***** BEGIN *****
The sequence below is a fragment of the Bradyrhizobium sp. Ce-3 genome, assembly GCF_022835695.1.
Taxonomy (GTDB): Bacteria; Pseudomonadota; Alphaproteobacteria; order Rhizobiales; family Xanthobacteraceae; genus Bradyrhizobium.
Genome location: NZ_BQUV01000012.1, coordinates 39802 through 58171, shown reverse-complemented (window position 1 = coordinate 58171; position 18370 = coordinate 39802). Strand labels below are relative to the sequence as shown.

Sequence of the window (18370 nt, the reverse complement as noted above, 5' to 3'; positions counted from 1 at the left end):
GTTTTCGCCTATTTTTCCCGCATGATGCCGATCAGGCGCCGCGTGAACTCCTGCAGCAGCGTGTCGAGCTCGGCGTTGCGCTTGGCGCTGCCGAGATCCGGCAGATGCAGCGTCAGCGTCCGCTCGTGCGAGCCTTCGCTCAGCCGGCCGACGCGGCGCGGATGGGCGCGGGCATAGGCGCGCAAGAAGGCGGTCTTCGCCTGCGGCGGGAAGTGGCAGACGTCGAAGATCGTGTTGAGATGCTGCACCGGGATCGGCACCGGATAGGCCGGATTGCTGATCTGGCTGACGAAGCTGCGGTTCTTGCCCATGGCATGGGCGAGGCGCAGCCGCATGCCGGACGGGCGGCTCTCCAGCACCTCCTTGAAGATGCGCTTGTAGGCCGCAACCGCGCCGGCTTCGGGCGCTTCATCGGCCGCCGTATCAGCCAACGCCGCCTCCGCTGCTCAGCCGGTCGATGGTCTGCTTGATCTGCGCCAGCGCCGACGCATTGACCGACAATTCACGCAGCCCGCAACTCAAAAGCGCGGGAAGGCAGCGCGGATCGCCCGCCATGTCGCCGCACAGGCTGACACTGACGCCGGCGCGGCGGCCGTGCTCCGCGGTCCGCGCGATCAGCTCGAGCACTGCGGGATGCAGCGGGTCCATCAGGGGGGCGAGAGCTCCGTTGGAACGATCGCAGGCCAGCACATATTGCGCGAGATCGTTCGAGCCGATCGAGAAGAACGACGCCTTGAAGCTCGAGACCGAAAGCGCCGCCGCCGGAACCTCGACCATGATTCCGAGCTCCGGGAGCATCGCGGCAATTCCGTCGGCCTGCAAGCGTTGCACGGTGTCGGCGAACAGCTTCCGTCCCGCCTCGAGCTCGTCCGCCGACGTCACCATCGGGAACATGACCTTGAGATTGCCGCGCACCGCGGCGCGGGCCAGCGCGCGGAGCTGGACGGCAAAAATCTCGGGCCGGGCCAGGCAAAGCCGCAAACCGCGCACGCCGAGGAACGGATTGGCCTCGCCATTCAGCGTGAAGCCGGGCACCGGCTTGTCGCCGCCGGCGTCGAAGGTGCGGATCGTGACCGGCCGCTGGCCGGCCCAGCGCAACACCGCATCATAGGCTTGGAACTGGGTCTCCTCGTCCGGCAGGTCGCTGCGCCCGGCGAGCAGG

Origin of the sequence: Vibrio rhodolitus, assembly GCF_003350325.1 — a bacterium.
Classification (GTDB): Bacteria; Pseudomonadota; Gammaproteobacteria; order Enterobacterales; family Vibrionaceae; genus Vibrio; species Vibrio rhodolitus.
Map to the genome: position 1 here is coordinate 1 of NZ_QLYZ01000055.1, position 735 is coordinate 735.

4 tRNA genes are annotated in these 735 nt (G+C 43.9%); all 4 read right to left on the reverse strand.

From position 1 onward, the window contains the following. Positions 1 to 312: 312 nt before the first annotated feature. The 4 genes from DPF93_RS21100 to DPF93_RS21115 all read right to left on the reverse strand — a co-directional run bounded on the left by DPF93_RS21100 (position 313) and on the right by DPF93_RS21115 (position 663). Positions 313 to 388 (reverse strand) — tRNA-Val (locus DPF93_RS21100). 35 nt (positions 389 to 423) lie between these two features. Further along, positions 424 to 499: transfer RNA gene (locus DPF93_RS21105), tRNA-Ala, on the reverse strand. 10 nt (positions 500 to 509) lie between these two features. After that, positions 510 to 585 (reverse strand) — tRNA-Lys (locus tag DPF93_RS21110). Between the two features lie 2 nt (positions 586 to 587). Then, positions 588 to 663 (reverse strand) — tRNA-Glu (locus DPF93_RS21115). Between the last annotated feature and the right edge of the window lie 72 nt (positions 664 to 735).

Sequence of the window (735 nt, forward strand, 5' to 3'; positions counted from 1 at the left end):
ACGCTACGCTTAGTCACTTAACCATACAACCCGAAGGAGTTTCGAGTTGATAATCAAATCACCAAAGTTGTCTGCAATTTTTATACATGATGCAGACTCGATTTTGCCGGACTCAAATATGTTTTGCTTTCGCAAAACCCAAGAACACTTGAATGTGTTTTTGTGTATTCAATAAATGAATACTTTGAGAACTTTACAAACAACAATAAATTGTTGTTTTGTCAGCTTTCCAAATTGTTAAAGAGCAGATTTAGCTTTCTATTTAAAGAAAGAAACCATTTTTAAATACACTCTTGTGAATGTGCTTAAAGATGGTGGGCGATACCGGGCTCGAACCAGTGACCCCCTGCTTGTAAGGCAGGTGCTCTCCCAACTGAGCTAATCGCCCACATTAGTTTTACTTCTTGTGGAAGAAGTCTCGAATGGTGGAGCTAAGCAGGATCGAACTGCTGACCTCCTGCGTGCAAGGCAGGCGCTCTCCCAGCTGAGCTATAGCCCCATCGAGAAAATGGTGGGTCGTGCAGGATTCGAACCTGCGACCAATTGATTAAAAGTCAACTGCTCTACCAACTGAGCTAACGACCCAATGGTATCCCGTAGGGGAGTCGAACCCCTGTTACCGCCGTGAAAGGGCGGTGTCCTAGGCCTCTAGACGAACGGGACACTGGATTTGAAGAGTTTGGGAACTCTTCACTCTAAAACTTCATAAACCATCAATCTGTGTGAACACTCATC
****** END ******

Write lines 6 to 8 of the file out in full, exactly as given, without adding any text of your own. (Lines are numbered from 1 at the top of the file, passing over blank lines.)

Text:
Origin of the sequence: Vibrio rhodolitus, assembly GCF_003350325.1 — a bacterium.
Classification (GTDB): Bacteria; Pseudomonadota; Gammaproteobacteria; order Enterobacterales; family Vibrionaceae; genus Vibrio; species Vibrio rhodolitus.
Map to the genome: position 1 here is coordinate 1 of NZ_QLYZ01000055.1, position 735 is coordinate 735.